Caterwauling and Cats
Curious about caterwauling or are you already familiar with the eerie sound emanating from your favorite furry friend?
For those who have never heard it, caterwauling is a high-pitched, melodic and drawn-out “YOWL” that, once experienced, is seldom forgotten. Consider then, the paws-ible reasons behind it and how you can help remedy the situation.
- Cats caterwaul when they’re in pain: Famous for hiding their pain, felines who caterwaul, seemingly for no apparent reason, are sending you a clear message — of distress. This merits an immediate visit to your vet to either uncover or rule out a possible medical reason behind it. Remember too that cats of all ages can develop kidney disease and an overactive thyroid — both potential reasons for overly excessive vocalizations, including caterwauling.
- Cats caterwaul to signal their need to breed. Cats who are neither spayed nor neutered are notorious for their caterwauling. Intact females in heat will caterwaul to attract a male while intact males will caterwaul when they know a female is in heat. The best, most responsible way to prevent this and, at the same time, assist in controlling the problem of cat overpopulation is by always spaying and neutering your pets.
- Cats caterwaul to alert their owners to outside activities. Curious about everything they see, cats “sound the alarm” whenever they spot something either intriguing or disturbing outside a window. From birds and squirrels to mail carriers and fast food deliveries, their greatest concern is the sight of another cat perched on what they consider their territory. The easiest way to eliminate the source of your cat’s agitation is by closing the offending window, blind or curtain to restrict her view of the “interloper,” and provide her with an alternative form of entertainment (a window with an obstructed view works just as well).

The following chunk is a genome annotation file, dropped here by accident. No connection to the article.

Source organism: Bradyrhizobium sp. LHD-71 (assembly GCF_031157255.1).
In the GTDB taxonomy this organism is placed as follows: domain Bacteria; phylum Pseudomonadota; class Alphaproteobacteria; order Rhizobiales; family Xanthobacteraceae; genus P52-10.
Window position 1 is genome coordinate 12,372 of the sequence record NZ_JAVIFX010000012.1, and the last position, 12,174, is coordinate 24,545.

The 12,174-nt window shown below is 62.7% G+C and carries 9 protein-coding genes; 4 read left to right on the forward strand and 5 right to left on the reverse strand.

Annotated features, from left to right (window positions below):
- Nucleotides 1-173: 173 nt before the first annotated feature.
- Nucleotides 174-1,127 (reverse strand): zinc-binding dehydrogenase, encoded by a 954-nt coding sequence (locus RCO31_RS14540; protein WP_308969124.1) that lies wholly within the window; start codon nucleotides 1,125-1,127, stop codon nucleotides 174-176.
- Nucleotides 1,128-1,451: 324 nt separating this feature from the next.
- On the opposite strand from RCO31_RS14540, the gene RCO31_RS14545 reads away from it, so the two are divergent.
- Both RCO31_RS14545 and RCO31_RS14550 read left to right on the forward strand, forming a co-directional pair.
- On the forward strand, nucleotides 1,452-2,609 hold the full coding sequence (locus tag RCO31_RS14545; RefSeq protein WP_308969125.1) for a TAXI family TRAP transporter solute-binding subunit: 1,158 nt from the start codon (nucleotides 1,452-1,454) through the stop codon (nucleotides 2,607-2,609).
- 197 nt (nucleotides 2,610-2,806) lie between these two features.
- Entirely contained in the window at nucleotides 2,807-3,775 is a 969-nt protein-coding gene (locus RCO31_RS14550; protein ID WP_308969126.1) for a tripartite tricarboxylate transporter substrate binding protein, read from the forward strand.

- Cats caterwaul when they feel vulnerable or insecure. Some cats feel especially anxious without the reassuring presence of their owners – whether they leave the house or simply leave the room. Feeling abandoned, these cats will express their anxiety by caterwauling. This insecurity may also manifest itself when visitors come to call or when their family moves. If your cat is susceptible to such anxiety, make certain to anticipate her reaction ahead of time and reassure her that she is safe and sound. Shower her with extra affection, cuddles and pets, and take her to bed with you at night as proof that you haven’t left her alone.
- Cats caterwaul when they’re disoriented. The older cats get, the more prone they are to changes in their cognitive functioning. According to the ASPCA, feline cognitive dysfunction (FCD) or cat dementia, affects over 55 percent of cats between the ages of 11 and 15, and over 80 percent of cats between the ages of 16 and 20. Since caterwauling can be one of the many symptoms associated with FCD, it’s vital for you, as a cat owner, to familiarize yourself with all of the symptoms in your senior cat so that you can both cope with and comfort the kitty you cherish.
Once again, as a concerned pet parent, you should share those concerns with your vet. They may recommend pheromone or drug therapy (the use of feline pheromone sprays or diffusers in areas where your cat spends most of her time may reduce her anxiety), while anti-anxiety medication may help reduce your cat’s excessive vocalizations. You can also seek the advice of a Certified Applied Animal Behaviorist or a veterinary behaviorist.